Meditation is more than focusing

Raffaello Palandri
Apr 2 · 4 min read

If you ask many meditation and mindfulness practitioners about their experience, they will probably tell you that they start bringing their attention to the sensation of breathing, then try to keep their focus on it, moving their mind back to the breathing when it wandered.

This continuous practice brings to a strengthening of the ability to focus and to regulate attention.

By repeated practice, your mind will learn to faster detect its wandering, thus activating the needed action set that brings the thoughts under control. This process allows a meditation practitioner to improve the balance between the frontal cortex rational stimuli and the call of the wild by the amygdala.

What does this mean in terms of one’s daily practice?

That meditation is not just keeping your focus.

The frontal cortex, one of the parts of the brain, that evolved more recently than others, manages rational, executive thinking and control. So, we can say that the frontal cortex is the part of the brain that thinks, so that collects and create connections between facts, coming up with decisions, abstract thoughts, and conclusions.

The amygdala, on the contrary, is the oldest part of our brain, the one responsible for basic emotions and is responsible to manage the fight or flight answers. The amygdala is about 100 times faster than the frontal cortex, and this explains why fear and anger come so quick, while the rational response arrives later.

So, the amygdala and the frontal cortex are often in opposition, and you experience this in your need to continuously keep a balance between full emotional and full rational modes. As you know for sure, it’s easy for things not to be perfectly and easily balanced.

And when things go out of balance, more than often it’s the amygdala that wins, forcing the frontal cortex and other parts of the brain to work with reduced efficiency, so that the body can react to the perceived dangerous stimulus with full force.

Some clinical studies made in Italy and Denmark in 2012 by Chiesa, Serretti, and Jakobsen using functional neuro-imaging seem to confirm that mindfulness training helps in controlling the amygdala, by lowering its sensitivity to external stimuli.

This means that the control is not performed by logical brain on the emotional one, but it’s the amygdala that is trained to deal better with stressors and life events.

Coming back to focus. If meditation were only keeping our focus on breathing, it would be just concentrating. Not that concentrating is negative! When we learn how to develop and use attentional control, we learn what to pay attention to and what to ignore. The act of concentrating is performed, at the brain’s level, by the frontal areas, like the anterior cingulate cortex, and it’s a function that appears to be linked to working memory. So, it’s an amazing skill to develop, but for what we have seen, it’s just a part of how meditation works.

Meditation adds metacognition to focus. Metacognition is the practice of observing our own thoughts and/or feelings. It’s a practice that involves attention regulation, of course, but also awareness about thoughts and feelings, instead of what we feel through the senses. So, it’s something more than redirecting our mind to the act of breathing. It’s keeping note of what our mind is doing.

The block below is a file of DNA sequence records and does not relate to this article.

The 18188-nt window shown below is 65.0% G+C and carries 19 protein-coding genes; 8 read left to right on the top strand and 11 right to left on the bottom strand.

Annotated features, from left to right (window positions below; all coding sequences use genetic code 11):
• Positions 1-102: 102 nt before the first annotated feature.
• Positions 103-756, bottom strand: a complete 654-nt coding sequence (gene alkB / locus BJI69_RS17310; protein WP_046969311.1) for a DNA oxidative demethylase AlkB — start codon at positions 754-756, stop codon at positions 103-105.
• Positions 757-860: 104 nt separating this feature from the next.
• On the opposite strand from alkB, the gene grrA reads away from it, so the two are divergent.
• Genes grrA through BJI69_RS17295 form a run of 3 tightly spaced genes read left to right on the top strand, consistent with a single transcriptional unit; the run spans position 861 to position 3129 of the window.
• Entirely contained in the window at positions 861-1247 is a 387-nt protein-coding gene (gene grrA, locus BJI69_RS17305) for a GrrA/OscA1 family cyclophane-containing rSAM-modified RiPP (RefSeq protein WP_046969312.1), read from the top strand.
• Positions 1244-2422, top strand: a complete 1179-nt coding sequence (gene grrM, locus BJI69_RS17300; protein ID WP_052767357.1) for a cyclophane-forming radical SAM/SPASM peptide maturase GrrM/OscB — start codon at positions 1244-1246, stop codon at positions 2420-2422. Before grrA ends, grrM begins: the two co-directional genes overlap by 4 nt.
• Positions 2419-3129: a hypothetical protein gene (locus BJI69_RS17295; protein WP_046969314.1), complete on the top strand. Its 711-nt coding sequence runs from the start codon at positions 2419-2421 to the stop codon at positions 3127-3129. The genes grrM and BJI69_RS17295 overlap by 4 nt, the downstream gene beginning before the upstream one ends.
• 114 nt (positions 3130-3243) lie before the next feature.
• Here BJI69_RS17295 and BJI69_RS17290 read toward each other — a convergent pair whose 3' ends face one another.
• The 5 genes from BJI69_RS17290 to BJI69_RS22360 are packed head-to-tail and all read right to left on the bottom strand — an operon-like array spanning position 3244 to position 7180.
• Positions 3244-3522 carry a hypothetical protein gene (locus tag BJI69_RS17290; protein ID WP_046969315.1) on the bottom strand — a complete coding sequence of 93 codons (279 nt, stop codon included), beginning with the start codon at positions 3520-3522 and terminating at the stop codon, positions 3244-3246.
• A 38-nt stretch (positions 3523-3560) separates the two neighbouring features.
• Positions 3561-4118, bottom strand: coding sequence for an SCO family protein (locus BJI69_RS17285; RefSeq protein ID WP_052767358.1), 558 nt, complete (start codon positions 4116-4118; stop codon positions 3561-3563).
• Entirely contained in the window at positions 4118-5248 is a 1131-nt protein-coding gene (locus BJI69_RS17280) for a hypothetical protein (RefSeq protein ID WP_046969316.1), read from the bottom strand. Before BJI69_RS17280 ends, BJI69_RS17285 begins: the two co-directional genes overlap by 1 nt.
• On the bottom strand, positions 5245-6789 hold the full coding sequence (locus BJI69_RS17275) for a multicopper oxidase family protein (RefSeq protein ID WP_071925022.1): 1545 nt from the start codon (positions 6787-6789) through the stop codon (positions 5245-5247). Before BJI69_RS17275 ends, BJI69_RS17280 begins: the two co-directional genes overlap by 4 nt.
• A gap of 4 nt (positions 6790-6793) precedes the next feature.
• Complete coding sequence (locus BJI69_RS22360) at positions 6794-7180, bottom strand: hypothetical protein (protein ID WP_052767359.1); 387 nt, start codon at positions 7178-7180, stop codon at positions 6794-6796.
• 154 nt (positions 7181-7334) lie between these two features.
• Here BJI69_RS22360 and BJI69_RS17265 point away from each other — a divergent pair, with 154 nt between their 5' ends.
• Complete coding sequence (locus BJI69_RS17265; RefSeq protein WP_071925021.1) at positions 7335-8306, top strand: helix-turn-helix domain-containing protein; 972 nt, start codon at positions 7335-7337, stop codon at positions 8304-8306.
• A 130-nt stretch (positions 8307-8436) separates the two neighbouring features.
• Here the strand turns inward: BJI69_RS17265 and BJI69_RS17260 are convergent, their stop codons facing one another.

Why is this important to meditation practitioners? Because when you start observing your thoughts you quickly learn that they are just thoughts. And, being just thoughts, they, of course, bring with them a series of emotions and feelings, but you learn to understand that these emotions and these feelings are yours.

So, to tell it with different words, your thoughts are your personal, individual, exclusive, subjective response to a stimulus. You can take note of how they rise, how they impact you, how they stop being relevant. You can see that each thought creates a ripple effect, so other thoughts come out, and you can learn when and why this happens. But, at the end of the day, these thoughts are not necessarily true for anyone else than you. They have the importance you give them. Just that, and no more.

So, you will learn that your thoughts, the ones that you are used to building your judgment on, are deeply biased. They are biased by who you are, by your empathy, by your emotions, by your experiences. And, learning to filter out your biases helps you taking better decisions, living a more empathic life, and reduce the levels of stress and anxiety.

An unbiased decision, or a decision whose bias is known to you, let you develop the ability to choose your response to each thought and emotion. So, you will not just react. You will be able to choose the most appropriate response to each situation and no longer being at its mercy.

Dai-Hara Kizendo teaches you how to meditate, how to practice mindfulness, how to live a better life through easy to follow steps and exercises.

Raffaello Palandri

Written by

Coach, maker, writer, speaker. Not necessarily in that order. Happiness coach at Yourself, Understood. Creator of Dai-Hara Kizendo. Head maker at PONF.